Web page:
OKLAHOMA CITY v. ROSE

Annotate this Case

OKLAHOMA CITY v. ROSE
1935 OK 1054
56 P.2d 775
176 Okla. 607
Case Number: 24687
Decided: 10/29/1935
Supreme Court of Oklahoma

OKLAHOMA CITY
v.
ROSE

Syllabus

¶0 1. Municipal Corporations--Venue of Actions: Against--Action Property Brought in Country Where Cause of Action Arose Though not Situs of Municipal Corporation.
Under the provisions of section 112, O. S. 1931, an action against a municipal corporation created by the laws of this state may be brought in the county where the cause of action or some part thereof arose, even though the county is a county other than the situs of the municipal corporation.
2. Same--Summons properly Issued to County of Situs of Municipal Corporation.
Where an action against a municipal corporation created by the laws of this state is brought in the county where the cause of action or some part thereof arose, summons may be issued to the situs or the corporation under the provisions of section 167, O. S. 1931.
3. Water and Water Courses--Liability of Municipality for Damages From Flood Constructed on or Adjacent to Stream--Nonliability for Damages from Unprecedented Flood.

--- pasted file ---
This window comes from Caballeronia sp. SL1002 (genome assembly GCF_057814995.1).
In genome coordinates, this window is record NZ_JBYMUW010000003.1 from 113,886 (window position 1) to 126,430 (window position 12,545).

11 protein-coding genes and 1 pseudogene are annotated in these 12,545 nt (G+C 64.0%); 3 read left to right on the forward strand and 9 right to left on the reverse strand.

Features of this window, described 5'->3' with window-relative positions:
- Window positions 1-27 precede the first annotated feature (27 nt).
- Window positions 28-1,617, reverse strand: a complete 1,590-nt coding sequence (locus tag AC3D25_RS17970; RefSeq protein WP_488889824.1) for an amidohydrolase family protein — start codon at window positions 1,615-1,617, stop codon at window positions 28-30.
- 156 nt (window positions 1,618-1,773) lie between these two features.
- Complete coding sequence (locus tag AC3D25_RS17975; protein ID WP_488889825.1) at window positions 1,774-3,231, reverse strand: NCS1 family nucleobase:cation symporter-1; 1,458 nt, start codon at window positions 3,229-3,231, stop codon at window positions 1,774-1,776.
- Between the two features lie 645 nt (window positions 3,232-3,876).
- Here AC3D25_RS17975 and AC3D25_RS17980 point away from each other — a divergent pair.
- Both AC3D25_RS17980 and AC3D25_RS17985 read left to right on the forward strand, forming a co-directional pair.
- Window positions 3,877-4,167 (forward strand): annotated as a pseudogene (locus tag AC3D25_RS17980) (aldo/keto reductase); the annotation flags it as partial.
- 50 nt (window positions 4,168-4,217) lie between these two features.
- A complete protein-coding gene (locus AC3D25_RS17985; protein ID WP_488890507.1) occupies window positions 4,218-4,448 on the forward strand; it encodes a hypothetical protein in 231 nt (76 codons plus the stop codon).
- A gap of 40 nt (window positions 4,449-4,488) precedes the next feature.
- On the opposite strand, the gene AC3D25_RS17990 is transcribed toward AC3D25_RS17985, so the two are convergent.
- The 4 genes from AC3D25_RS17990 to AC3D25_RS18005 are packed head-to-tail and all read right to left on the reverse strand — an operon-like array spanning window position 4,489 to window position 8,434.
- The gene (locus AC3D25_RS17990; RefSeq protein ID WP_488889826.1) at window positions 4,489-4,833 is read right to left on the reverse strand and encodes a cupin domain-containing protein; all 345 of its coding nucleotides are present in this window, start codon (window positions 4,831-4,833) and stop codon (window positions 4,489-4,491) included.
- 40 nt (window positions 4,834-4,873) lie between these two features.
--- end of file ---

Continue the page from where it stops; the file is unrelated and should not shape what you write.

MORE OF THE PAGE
Where a municipality constructs a permanent water supply on or adjacent to a flowing stream, it is its duty to so construct its facilities to carry off the waters of such stream under all circumstances in the usual course of nature, even to the extent of flood waters as may in the natural course of events be expected, though but of occasional occurrence, but it is not bound to so construct them as to carry off the waters of unprecedented floods, and where there is no proof of a breach of such duty, no recovery can be had for damages resulting from such an unprecedented flood.
4. Same--Defendant City Held not Liable Since Damages to Land and Crops Resulted Solely From Act of God.
If such municipality failed in its duty, and by reason of such failure the waters of a flood that might ordinarily be expected were retarded in their flow and damage to the property of others resulted therefrom, it would be liable for such damage only in the event such faulty construction is by competent proof shown to be the proximate cause of the damage, or that it concurred in and contributed to the resultant damage. Record examined, and held, that defendant city fulfilled its duty and damages suffered by plaintiff were solely and entirely the result of the act of God.
5. Trial -- When Defendant Entitled to Directed Verdict.